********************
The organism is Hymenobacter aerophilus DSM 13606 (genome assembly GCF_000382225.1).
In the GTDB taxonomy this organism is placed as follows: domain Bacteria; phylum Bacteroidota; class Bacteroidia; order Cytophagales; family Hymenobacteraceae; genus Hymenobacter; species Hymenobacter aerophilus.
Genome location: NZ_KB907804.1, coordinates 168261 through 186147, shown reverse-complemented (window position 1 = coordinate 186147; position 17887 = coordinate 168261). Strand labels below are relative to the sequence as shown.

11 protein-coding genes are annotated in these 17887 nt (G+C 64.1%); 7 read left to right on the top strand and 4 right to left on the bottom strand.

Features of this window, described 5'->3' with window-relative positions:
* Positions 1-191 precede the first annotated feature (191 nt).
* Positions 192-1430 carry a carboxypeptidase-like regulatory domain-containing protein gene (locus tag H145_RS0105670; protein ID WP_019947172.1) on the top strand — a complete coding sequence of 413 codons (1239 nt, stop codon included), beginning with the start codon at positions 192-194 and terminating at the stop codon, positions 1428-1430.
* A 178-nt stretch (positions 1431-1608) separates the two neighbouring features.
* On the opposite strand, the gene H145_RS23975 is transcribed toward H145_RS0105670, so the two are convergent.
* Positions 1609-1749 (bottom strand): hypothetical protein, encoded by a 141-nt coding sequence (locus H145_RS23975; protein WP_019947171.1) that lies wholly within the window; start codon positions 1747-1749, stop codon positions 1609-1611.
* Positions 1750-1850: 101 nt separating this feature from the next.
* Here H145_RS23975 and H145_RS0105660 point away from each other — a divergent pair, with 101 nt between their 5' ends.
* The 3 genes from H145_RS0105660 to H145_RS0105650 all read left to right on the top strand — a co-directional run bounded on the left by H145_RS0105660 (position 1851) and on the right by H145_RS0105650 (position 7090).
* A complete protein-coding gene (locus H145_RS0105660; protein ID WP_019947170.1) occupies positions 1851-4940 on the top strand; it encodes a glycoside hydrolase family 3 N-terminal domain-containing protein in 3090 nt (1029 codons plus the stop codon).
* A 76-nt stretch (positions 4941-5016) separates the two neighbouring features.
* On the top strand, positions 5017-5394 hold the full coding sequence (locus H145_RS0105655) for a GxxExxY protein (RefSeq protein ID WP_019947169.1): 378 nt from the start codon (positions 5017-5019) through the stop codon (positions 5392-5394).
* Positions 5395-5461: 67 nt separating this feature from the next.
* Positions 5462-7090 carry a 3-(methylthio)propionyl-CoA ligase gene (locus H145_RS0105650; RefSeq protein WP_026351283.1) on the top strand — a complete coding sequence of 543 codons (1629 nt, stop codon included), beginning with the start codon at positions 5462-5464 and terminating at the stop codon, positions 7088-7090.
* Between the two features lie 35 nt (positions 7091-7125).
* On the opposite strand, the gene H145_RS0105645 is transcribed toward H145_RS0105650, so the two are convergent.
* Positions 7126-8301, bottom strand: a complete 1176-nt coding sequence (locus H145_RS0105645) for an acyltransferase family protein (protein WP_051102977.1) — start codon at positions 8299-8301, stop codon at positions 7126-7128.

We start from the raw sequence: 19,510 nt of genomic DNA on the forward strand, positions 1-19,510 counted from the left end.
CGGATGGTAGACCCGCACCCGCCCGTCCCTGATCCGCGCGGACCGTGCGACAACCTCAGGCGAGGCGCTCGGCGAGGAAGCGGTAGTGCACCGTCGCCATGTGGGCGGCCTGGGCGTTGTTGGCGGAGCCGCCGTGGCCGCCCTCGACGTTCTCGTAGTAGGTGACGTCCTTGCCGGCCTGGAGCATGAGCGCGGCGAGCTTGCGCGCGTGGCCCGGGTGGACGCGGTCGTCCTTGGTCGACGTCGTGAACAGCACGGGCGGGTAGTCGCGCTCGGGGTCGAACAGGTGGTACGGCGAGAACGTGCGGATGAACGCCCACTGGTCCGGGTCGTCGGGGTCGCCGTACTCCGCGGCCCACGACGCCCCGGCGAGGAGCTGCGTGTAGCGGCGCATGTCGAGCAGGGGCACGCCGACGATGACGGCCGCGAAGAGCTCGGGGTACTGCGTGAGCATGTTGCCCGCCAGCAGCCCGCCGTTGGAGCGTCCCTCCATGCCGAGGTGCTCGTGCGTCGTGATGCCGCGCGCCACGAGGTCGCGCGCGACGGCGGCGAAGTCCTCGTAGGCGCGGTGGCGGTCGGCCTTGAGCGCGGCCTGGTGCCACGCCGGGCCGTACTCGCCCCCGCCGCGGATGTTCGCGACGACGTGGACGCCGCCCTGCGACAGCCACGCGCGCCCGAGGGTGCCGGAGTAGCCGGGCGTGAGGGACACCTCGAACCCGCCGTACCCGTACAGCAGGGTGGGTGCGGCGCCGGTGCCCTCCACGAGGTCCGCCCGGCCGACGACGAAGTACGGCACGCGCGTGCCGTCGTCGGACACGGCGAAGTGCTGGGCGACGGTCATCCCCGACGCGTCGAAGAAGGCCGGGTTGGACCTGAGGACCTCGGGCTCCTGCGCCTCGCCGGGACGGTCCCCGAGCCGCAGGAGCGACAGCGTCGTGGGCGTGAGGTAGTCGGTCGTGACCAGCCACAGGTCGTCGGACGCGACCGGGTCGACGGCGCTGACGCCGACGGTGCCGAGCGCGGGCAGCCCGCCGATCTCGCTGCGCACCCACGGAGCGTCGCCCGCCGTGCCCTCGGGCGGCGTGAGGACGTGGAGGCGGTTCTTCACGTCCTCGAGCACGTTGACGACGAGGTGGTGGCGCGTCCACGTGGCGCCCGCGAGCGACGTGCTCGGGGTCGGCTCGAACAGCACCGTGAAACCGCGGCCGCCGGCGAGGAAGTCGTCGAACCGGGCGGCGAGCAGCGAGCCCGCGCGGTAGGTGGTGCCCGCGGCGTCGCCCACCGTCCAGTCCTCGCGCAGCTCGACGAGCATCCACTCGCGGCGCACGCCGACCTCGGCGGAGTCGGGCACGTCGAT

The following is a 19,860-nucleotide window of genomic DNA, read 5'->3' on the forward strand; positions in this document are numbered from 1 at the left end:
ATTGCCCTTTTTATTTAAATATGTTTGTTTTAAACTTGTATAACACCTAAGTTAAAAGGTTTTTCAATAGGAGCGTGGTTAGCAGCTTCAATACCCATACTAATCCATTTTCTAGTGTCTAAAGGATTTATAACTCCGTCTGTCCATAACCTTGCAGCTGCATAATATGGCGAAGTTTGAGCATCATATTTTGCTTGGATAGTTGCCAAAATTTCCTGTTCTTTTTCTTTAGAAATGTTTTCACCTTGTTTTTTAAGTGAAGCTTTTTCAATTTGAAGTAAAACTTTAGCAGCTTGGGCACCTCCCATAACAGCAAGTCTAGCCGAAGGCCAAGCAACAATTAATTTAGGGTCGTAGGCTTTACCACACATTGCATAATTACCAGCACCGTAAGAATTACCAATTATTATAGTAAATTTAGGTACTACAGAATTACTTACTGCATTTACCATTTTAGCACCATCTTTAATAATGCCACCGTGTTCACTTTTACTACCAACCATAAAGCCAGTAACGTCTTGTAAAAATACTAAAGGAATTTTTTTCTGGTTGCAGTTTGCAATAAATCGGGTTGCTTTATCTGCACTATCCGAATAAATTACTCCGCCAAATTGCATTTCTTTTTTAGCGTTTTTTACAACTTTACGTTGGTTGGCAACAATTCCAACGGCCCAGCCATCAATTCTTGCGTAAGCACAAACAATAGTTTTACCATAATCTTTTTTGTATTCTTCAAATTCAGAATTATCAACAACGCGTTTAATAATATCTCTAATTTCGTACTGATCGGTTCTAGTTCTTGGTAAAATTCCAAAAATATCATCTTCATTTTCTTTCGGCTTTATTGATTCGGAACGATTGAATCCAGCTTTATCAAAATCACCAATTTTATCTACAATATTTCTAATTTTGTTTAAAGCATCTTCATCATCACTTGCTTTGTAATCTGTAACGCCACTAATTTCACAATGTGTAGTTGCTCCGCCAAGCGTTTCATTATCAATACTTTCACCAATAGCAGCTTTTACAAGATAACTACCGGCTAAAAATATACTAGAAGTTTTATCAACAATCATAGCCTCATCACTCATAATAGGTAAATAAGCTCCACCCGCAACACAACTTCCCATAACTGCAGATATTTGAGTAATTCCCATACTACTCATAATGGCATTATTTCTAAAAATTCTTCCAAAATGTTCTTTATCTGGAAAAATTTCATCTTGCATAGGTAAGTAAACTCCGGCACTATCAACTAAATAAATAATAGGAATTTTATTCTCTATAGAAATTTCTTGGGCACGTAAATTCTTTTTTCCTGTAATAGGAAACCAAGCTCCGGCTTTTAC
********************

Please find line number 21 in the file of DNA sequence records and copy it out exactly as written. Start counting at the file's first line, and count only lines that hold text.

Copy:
* Positions 7126-8301, bottom strand: a complete 1176-nt coding sequence (locus H145_RS0105645) for an acyltransferase family protein (protein WP_051102977.1) — start codon at positions 8299-8301, stop codon at positions 7126-7128.